The Cairo Criminal Court postponed on Sunday the trial of renowned activist and blogger Alaa Abdel Fattah and 24 others to 11 June.
According to state-owned Al-Ahram, the trial was postponed because the judge assigned to the case had fallen ill.
Abdel Fattah is accused, along with 24 others, of violating the highly controversial Protest Law, “thuggery”, acquiring weapons during a protest, illegal assembly, blocking roads and attacking a police officer and stealing his radio.
On 28 November 2013, Abdel Fattah was arrested from his place of residence for protesting Article 198 of the constitution, which allows for the military trial of civilians under certain circumstances. The protest, which the defendants described as peaceful, took place in front of the Shura Council on 26 November and was organised by the No Military Trials for Civilians group.
Several groups attended the protest, including the 6 April Youth Movement (Democratic Front) and the Revolutionary Socialists.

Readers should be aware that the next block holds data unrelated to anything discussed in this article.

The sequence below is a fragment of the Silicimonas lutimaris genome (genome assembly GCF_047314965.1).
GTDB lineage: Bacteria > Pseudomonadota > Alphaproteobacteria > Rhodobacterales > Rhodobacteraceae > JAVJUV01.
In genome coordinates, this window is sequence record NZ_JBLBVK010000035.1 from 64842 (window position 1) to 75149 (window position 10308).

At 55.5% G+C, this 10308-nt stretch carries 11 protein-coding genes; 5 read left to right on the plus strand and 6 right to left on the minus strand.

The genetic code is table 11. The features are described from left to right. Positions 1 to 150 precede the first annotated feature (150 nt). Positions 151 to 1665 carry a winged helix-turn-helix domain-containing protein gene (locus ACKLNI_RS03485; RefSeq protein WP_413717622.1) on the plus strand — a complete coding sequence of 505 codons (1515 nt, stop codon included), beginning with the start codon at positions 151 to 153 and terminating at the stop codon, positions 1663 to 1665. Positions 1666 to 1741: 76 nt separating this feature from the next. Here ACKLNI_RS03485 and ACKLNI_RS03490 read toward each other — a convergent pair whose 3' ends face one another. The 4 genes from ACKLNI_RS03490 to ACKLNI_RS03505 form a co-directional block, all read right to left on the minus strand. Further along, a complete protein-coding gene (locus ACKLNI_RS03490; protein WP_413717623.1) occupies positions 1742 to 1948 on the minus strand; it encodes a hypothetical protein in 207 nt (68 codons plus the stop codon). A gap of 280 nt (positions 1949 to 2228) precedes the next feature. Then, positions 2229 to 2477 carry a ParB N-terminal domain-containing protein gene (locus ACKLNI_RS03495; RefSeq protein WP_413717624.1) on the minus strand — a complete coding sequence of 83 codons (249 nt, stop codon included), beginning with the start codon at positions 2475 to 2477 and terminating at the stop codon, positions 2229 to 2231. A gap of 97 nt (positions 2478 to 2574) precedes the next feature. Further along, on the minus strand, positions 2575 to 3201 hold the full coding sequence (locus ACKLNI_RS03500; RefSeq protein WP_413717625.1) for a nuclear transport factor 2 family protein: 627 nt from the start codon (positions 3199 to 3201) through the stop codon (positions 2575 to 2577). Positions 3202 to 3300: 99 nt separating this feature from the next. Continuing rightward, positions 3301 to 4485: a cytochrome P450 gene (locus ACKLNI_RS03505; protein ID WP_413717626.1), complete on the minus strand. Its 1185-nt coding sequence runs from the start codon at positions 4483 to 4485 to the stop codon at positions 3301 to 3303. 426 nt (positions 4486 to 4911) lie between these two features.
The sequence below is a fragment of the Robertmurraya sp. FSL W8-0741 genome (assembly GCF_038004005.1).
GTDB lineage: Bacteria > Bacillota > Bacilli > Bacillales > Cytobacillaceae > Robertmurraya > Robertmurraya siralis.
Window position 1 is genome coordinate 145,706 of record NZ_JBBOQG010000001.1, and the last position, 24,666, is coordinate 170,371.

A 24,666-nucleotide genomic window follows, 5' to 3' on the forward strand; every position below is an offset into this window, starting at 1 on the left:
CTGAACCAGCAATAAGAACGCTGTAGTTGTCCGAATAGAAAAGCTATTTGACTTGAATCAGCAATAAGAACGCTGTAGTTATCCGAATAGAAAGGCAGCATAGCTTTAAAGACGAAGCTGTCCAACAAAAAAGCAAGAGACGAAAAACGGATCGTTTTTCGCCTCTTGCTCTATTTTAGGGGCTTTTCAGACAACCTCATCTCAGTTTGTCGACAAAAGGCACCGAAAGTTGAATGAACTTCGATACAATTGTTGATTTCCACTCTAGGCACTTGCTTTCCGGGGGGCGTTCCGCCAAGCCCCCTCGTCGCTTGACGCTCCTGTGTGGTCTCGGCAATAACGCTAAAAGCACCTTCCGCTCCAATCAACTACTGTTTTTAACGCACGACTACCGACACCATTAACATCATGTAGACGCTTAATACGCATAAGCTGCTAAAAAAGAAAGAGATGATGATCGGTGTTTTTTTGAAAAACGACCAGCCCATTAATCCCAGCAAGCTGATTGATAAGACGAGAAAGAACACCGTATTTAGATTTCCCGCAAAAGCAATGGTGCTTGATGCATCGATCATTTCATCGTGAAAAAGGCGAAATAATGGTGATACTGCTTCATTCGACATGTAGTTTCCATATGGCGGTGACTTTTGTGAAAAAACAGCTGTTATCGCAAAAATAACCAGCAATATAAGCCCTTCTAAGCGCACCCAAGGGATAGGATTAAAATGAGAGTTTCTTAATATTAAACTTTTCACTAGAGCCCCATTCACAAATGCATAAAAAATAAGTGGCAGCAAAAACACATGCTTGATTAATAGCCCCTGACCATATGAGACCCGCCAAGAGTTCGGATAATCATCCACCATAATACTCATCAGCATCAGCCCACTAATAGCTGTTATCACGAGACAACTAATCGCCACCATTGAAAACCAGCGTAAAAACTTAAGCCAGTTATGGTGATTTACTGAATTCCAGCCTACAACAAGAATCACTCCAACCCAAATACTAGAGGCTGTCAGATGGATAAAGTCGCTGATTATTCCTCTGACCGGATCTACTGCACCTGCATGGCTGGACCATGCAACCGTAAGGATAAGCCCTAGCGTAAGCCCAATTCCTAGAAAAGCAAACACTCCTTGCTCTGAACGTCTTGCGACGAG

Abdel Fattah and co-defendant Ahmed Abdel Rahman were held in custody until March 2014, when they were released on bail. The 23 other defendants were released on bail on 4 December 2013.
On 17 May 2014, The Cairo Court of Appeals denied a request filed by the activist for the recusal of the bench in his case and fined him EGP 5,000.
The activist demanded the recusal of the bench because he and his lawyers previously filed complaints against the judge handling his case, who Abdel Fattah accused of participating in the forging of the 2005 parliamentary election results.
Abdel Fattah was nicknamed “the detainee of all eras” by fellow activists. In 2006, Abdel Fattah was arrested under Mubarak after participating in demonstrations calling for an independent judiciary. He was detained in December 2011 during rule of the Supreme Council of the Armed Forces (SCAF) on charges of involvement in a “terrorist plot” during the 9 October 2011 Maspero violence incident, when army forces attacked a Coptic protest. In March 2013 he was arrested on charges of insulting Islam and former President Mohamed Morsi.